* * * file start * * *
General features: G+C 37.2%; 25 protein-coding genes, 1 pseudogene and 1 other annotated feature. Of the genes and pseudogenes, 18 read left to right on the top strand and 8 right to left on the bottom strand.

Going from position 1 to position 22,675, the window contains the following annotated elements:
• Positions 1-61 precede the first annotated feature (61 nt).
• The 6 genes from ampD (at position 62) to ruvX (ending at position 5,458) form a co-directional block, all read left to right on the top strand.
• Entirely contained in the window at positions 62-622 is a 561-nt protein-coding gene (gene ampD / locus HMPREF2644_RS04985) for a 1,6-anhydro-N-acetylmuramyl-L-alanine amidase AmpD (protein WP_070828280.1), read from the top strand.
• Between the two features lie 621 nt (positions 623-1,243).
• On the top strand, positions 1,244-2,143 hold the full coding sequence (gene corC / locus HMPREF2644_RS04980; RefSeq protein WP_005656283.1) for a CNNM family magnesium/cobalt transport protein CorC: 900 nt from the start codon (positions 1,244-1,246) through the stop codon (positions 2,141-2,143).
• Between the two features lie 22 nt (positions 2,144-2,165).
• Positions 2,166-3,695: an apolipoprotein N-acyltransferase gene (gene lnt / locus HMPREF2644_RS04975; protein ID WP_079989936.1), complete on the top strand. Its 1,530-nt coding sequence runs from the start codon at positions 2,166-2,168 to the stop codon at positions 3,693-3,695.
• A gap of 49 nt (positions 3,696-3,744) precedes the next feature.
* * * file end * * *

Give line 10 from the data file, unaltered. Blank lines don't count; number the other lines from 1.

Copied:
• A gap of 49 nt (positions 3,696-3,744) precedes the next feature.